By using a hierarchical structure, assigning priorities to users, and lots of software they could pack hundreds of users onto a trunked system using the minimum number of frequencies. It is truly mind boggling how it all works, and it … Continue reading
Knowledge is power. At least that is how the saying goes. For the sake of this discussion let us consider knowledge to be synonymous with information. When it hits the fan, where do you plan to get your information?
I want to make you aware of all the information available via radio. I don’t mean the AM and FM radios in your home and car. These will most likely be spewing forth whatever the government line is for the day. I am talking about police scanners, shortwave radios, and amateur or Ham radio.
I know some are going to think that there is nothing to hear on police scanners now days, but please bear with me. There has been a tremendous evolution of police scanners over the last five to ten years. Shortwave radio has remained pretty much the same, but Continue reading
Thank you for the excellent article by N.M. “Developing a Communications Plan for Your Group”. I too have been a Ham for 20 years and have a couple of additions to his article.
Great description on use of repeaters and simplex. When using simplex with VHF and UHF, here are some tips. Height and reducing obstructions are important. If you are using any hand-held radio and are having difficulty communicating with someone else, take a moment to think about your surroundings. If you are inside, move outside if you can. The building you are in will interfere with your transmission and reception. If you are on the ground and can move to a higher level, do it. Most hand-held radios are VHF/UHF “line of sight”. So you will have a better chance connecting if you are on the third floor than on the ground. I’ve also observed new … Continue reading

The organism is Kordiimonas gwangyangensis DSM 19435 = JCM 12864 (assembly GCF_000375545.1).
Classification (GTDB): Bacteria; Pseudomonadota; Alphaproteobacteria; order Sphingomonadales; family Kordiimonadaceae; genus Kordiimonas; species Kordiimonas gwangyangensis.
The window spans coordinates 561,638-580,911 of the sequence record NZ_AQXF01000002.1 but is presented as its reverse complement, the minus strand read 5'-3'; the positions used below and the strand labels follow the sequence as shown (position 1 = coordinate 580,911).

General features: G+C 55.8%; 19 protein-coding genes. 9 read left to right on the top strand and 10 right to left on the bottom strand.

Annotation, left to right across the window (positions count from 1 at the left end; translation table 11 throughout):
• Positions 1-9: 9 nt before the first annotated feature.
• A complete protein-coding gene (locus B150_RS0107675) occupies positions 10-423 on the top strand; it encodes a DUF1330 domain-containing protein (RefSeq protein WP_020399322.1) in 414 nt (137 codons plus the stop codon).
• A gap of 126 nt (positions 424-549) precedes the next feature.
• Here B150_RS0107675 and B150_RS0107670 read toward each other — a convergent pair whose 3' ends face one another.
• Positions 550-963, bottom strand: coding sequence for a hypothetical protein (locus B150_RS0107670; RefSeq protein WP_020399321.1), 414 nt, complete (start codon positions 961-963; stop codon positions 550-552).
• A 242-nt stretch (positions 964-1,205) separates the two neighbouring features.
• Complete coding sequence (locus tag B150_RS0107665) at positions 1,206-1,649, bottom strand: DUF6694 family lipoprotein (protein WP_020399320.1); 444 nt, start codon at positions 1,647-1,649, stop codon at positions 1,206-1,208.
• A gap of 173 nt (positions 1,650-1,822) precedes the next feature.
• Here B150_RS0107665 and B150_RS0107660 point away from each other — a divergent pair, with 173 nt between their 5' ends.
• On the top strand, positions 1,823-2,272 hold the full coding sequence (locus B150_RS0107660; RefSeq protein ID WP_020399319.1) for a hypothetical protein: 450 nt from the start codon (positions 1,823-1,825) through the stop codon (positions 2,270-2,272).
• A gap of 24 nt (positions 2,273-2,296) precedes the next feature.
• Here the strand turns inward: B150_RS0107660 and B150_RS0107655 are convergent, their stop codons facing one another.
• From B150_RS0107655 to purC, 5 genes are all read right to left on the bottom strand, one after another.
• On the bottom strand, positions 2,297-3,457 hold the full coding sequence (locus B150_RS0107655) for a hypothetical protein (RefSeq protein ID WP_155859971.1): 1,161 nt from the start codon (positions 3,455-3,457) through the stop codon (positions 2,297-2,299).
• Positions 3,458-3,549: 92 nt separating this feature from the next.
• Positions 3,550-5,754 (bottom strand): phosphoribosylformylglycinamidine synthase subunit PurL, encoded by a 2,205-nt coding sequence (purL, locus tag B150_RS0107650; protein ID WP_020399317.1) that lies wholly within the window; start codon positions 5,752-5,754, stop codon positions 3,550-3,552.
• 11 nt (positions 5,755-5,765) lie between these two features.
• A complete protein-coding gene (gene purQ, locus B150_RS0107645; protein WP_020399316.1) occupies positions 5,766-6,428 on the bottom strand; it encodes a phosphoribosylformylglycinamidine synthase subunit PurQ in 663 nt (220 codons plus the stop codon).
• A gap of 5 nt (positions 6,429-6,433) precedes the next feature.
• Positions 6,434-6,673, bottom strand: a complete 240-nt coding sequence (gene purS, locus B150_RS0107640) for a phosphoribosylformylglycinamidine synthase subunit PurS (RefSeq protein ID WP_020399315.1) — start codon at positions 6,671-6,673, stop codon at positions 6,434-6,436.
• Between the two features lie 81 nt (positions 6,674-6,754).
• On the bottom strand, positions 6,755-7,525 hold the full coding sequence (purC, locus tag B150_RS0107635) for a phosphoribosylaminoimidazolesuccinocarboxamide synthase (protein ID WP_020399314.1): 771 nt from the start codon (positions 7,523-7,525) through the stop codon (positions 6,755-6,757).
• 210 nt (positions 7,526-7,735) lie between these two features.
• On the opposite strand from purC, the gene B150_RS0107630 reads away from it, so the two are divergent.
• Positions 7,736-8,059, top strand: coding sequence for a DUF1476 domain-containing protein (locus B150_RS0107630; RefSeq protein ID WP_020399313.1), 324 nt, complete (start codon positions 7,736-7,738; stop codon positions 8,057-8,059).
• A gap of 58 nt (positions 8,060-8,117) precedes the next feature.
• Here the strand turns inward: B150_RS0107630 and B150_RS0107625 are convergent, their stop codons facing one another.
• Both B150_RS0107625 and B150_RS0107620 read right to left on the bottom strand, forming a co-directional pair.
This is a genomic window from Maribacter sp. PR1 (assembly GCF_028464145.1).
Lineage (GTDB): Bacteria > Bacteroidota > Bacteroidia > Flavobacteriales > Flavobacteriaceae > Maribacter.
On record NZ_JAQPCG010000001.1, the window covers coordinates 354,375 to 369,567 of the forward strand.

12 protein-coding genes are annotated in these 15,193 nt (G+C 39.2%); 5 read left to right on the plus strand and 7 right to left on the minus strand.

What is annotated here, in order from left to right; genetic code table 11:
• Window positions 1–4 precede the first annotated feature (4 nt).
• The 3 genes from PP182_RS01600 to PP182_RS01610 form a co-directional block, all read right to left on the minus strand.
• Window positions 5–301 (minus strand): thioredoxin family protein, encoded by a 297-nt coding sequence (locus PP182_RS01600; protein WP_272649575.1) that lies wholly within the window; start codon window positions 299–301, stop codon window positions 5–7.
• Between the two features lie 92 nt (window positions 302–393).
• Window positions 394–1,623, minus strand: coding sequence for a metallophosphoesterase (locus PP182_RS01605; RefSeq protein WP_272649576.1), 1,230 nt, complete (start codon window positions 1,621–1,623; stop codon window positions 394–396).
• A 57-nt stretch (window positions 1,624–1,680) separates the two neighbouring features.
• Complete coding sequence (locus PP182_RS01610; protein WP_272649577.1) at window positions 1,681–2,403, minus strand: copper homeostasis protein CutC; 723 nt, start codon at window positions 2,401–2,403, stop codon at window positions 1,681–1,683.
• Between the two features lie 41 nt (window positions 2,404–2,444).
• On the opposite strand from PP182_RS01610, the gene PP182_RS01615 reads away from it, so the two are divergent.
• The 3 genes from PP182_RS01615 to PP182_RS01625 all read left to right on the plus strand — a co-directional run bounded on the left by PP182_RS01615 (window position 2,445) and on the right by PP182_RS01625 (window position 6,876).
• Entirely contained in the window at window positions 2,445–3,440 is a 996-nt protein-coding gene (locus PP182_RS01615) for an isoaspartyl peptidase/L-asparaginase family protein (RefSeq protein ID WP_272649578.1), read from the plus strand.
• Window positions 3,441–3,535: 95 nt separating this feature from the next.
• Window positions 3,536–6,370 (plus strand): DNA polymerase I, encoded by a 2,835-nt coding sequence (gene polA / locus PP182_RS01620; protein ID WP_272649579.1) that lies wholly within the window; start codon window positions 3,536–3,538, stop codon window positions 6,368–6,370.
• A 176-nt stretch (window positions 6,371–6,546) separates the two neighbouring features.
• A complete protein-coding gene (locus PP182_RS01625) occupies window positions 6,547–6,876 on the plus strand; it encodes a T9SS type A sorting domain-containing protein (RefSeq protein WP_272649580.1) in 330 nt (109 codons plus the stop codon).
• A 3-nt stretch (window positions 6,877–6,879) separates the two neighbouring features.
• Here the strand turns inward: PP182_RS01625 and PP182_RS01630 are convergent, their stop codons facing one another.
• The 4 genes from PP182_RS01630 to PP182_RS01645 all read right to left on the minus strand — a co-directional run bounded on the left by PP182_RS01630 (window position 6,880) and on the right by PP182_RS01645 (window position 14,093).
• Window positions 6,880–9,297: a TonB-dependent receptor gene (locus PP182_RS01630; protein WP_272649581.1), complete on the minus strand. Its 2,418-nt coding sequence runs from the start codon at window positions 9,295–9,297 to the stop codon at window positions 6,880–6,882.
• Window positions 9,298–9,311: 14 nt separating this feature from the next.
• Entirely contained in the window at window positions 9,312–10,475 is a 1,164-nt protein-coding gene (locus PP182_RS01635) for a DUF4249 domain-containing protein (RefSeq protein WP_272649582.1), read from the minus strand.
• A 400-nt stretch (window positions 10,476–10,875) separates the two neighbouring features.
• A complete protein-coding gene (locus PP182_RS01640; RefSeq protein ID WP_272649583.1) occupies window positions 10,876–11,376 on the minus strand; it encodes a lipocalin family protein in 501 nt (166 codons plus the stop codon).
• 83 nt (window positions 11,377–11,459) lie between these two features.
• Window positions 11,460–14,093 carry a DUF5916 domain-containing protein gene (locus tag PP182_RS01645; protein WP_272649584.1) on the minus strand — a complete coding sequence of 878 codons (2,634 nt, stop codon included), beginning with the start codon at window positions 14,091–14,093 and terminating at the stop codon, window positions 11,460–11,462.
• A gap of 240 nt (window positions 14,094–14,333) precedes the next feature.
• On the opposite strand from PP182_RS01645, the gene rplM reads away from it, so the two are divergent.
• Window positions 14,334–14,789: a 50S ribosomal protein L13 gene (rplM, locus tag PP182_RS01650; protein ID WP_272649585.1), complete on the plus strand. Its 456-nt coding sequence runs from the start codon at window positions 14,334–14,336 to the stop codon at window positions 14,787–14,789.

Good article. I have chosen to organize my FT-60 memory along paths home from destinations that are frequently visited. The ARRL repeater directory makes it easy. It goes hand in hand with thinking through where we might be at a given moment and the path we might take. I-95 sounds like a terrible path, until you identify the state prison along the alternate route. Many things must be considered. – RV
o o o
Good morning, Hugh,
The item Developing a Communications Plan for Your Group, by N.M. is an excellent treatise on “group comm”. I’d like to add one thing, though, regarding voice communications.
It is very beneficial to conduct training on how to communicate via voice; experience with “push to talk” cellular has taught me that while some people understand the concept of concise messages, the great majority using voice comm will engage … Continue reading
I’ve been a Ham for almost 20 years and held an Extra class for about the last 15 years. I’ve been involved in public safety communications for over 10 years and developed communications plans for a large number of public safety as well as public service events. I’ve developed numerous emergency response exercises, including exercises specifically designed to test and evaluate communications procedures, plans, and systems. I’ve written prior articles for SurvivalBlog on the different communications systems that are available and how to obtain your Amateur Radio license. This article will step you through developing and exercising a communications plan for your preparedness group.